NZ Initiative's Natanael Rother says decentralisation has fostered an ever-prosperous Switzerland

By Natanael Rother*

Switzerland, my home country, is often referred to as the poster child of localism.

A substantial part of the political decision making, taxation and public spending is done on a sub central level. Things that the central government is responsible for have to be mentioned explicitly in our constitution.

I genuinely think that decentralisation has fostered an ever prosperous Switzerland. It helped to prevent the public administration from overly expanding the way it did in other countries. And - together with our direct democracy - it made sure politicians and the public administration chose a citizen-oriented approach (most of the time).

After working in the field of federalism and having published a reform strategy for Swiss localism, I am happy to share some of my insights from back home.

Rest assured that even though I like the Swiss way of doing things, I am convinced that our system is far from perfect and certainly not a silver bullet for fixing every policy-related problem that arises (find out more about that in one of my earlier blogs). I understand that even though New Zealand is as far away from decentralisation as it is from Europe, localism is nevertheless a topic that Kiwis have started to consider.

For what it’s worth, here are the five most important topics to be discussed before New Zealand decides to look for the kiwi-version of localism:

1) Make sure you don’t create shared responsibilities.

There is a tendency to develop a system of shared responsibility within localism. The idea behind it is that it is meant to be easier to bear the burden of public service (for example in education) when another layer of the state helps to pay for it. Well, it’s not. This is for at least two reasons: Firstly, shared responsibilities often result in an inefficient process that encourages political actors at one level to influence the overall policy frame. Their ultimate aim here is to pay as little as possible and influence decisions as much as possible. This rent-seeking activity is not what politicians are meant to do. Secondly, the very idea of sharing the burden means that neither one of the actors has to bear the full responsibility for their choices. This is not the incentive one should be looking for.  

2) How different do you want your councils to be?

If you go local, think about the disparities between local authorities. Once power is given to the local level, it can be expected that differences in the level of prosperity become more apparent as there is less central government money involved that could otherwise equalise the regions. Switzerland’s federalism is quite decentralised and relies upon fiscal competition, but the weakest financially are not left behind. There is a transfer system in place that makes sure the more deprived regions are able to provide public services similar to those in more prosperous areas. Think of it as a social security system for subcentral regions. You have to try to make sure however, that this transfer system doesn’t create incentives that make the poorer regions not want to improve (because it’s not worth it anymore) or  the richer regions stop trying to get better (because they have to share too much of what they gain).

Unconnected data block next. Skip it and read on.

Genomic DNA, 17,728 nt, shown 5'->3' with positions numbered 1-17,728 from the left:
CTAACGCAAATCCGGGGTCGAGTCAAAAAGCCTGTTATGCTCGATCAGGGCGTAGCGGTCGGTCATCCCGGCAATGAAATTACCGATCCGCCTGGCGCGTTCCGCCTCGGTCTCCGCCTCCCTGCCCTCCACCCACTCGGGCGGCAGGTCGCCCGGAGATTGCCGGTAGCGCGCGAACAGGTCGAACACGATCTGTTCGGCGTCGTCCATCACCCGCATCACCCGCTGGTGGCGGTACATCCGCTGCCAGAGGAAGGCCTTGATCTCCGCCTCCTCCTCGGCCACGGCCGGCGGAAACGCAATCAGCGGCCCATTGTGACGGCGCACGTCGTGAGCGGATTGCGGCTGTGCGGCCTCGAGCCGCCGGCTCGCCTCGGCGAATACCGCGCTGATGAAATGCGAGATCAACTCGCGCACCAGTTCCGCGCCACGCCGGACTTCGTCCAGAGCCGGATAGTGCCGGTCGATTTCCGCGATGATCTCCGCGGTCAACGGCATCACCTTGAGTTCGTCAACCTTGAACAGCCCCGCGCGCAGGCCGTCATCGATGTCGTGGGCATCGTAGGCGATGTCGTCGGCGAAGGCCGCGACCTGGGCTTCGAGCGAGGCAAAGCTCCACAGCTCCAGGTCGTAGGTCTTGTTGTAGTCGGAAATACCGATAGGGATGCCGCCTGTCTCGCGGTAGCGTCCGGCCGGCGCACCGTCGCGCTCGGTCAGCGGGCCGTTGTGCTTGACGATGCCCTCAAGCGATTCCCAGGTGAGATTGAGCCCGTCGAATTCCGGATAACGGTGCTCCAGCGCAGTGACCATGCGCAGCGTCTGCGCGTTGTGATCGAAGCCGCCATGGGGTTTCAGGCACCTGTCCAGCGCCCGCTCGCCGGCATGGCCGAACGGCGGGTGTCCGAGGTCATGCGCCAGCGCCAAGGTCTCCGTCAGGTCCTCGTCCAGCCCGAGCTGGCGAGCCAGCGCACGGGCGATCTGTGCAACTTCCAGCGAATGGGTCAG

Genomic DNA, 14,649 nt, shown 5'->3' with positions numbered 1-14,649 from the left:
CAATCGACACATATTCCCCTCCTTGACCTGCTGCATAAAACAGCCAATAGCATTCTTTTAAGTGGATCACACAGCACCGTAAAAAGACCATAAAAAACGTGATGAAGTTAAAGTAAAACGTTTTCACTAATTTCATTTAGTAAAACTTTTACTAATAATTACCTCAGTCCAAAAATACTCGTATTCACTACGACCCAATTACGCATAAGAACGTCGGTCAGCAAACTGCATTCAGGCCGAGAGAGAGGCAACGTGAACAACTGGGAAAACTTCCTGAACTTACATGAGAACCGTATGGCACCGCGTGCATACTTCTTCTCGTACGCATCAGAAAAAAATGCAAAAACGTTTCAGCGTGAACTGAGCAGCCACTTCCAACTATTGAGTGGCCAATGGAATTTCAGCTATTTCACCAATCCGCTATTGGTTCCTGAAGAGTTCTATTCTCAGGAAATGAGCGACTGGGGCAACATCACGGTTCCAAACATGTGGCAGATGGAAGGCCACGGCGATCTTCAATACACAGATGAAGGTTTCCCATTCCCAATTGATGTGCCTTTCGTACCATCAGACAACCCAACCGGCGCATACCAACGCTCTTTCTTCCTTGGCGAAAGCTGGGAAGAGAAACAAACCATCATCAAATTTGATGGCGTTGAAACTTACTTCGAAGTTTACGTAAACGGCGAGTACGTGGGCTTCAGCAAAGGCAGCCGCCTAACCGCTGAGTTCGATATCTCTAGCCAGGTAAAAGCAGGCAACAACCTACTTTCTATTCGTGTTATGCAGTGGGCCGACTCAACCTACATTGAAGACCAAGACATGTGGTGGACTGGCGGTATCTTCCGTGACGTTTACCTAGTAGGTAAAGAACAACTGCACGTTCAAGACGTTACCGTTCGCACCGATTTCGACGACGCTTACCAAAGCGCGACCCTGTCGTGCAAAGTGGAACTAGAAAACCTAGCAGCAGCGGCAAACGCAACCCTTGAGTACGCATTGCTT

3) Be aware: it’s about spending your own money.

Localism means having certain parts of public services that local authorities, and not the central government, are in charge of. The main thing about it is, however that local authorities get a chance to spend their own money. It is not about spending money the local authorities had to beg for from the central government. What is necessary is that subcentral authorities are able to get enough tax revenue for themselves. The goal is to achieve as much fiscal equivalence (local money for local services) as possible. Otherwise, they’d lose the incentive to spend the money wisely. So looking at some of the European countries where local authorities just get to spend central governemnts money, as for example in Austria, is probably not the best approach.

4) Don’t get lost on short-term debates.

There seems to be some sort of misconception as to how localism could save money. The sceptics often argue that money can’t be well spent when public servants are doing the exact same job in different subcentral authorities that are close to each other. The other extreme, however, is that optimists may think that in a local system most of the work can be done by volunteers. While the latter gives hints about the importance of having a civic duty, they both miss the point. Most of the positive effects of decentralisation happen in the long run. Localism works as a laboratory where different subcentral entities can try out different policies. Testing these different policies throughout the country gives the regions a chance to monitor the various outcomes. This then offers others the opportunity to learn from each other (assuming they’re interested). And, local ideas can even help the central government. The canton of St. Gallen in Switzerland, for example, pioneered the “debt brake” – a mechanism automatically limiting borrowing – which was introduced as long ago as 1929. Since then, almost all the other cantons and since December 2001, the Confederation itself, have followed suit.